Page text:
We recently proposed a concentration fluctuation model to describe the segmental dynamics of miscible polymer blends [Kumar et al., J. Chem. Phys. 105, 3777 (1996)]. This model assumes the existence of a cooperative volume, similar to that in the Adam-Gibbs picture of the glass transition, over which segments have to reorganize in a concerted fashion to facilitate stress relaxation. No molecular theory exists for the cooperative volume. Consequently, here we critically compare two alternative functional dependences for this quantity in the context of the segmental dynamics of the most extensively studied miscible polymer blend, 1,4-polyisoprene (PI) and polyvinylethylene (PVE): (a) The Donth model, which assumes the Vogel form for the temperature dependence of relaxation processes, with a relaxation time that diverges at the Vogel temperature, roughly 50 K below the glass transition, and (b) a more recent dynamic scaling model that predicts the relaxation time diverges algebraically, only about 10 K below the glass transition. We find that the dynamic scaling model provides a near-quantitative description of the segmental relaxation in PI/PVE blends. In contrast, the Donth model predicts that the relaxation time spectrum for PI, the faster relaxing component, is bimodal, in qualitative disagreement with NMR experiments and our dielectric measurements reported here. Our results therefore emphasize two findings. First, our model can describe the segmental relaxations of the components of a polymer blend in a near-quantitative manner. Second, and more fundamentally, it appears that the dynamic scaling model describes segmental dynamics of polymers near their glass transition.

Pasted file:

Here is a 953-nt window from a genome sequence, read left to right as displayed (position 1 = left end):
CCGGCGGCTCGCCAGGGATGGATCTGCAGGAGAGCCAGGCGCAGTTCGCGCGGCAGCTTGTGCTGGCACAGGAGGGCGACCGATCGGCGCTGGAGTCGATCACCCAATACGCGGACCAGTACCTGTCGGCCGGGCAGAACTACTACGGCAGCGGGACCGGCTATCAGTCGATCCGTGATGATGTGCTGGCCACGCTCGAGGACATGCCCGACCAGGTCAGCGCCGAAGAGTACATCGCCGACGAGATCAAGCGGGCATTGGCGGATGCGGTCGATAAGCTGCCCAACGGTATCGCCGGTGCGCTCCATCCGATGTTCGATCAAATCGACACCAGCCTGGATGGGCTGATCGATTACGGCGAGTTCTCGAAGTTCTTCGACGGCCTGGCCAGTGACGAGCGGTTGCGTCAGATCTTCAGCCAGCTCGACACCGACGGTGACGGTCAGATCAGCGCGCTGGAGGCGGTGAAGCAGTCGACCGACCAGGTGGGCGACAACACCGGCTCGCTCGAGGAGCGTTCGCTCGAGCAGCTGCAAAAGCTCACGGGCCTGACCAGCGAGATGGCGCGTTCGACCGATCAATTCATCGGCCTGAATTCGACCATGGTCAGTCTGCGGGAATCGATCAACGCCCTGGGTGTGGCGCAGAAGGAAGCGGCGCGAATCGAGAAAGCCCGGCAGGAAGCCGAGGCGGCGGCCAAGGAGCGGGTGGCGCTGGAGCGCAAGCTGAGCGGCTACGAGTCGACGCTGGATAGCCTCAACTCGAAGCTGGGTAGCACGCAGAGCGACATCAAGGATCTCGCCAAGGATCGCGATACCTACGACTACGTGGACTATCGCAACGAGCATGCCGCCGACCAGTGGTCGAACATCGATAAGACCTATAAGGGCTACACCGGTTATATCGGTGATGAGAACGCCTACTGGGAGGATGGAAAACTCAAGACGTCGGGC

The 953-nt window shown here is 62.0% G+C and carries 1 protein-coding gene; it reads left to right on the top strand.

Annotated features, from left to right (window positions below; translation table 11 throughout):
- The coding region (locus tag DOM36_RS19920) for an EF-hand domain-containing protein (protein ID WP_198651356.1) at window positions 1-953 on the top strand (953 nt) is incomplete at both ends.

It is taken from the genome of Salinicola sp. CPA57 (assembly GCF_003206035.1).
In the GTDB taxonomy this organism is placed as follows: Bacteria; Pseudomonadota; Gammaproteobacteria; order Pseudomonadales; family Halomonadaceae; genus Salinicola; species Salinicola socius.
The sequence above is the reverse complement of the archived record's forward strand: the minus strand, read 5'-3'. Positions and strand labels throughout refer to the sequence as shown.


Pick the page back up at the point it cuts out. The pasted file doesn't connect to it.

All Science Journal Classification (ASJC) codes
- Physics and Astronomy(all)
- Physical and Theoretical Chemistry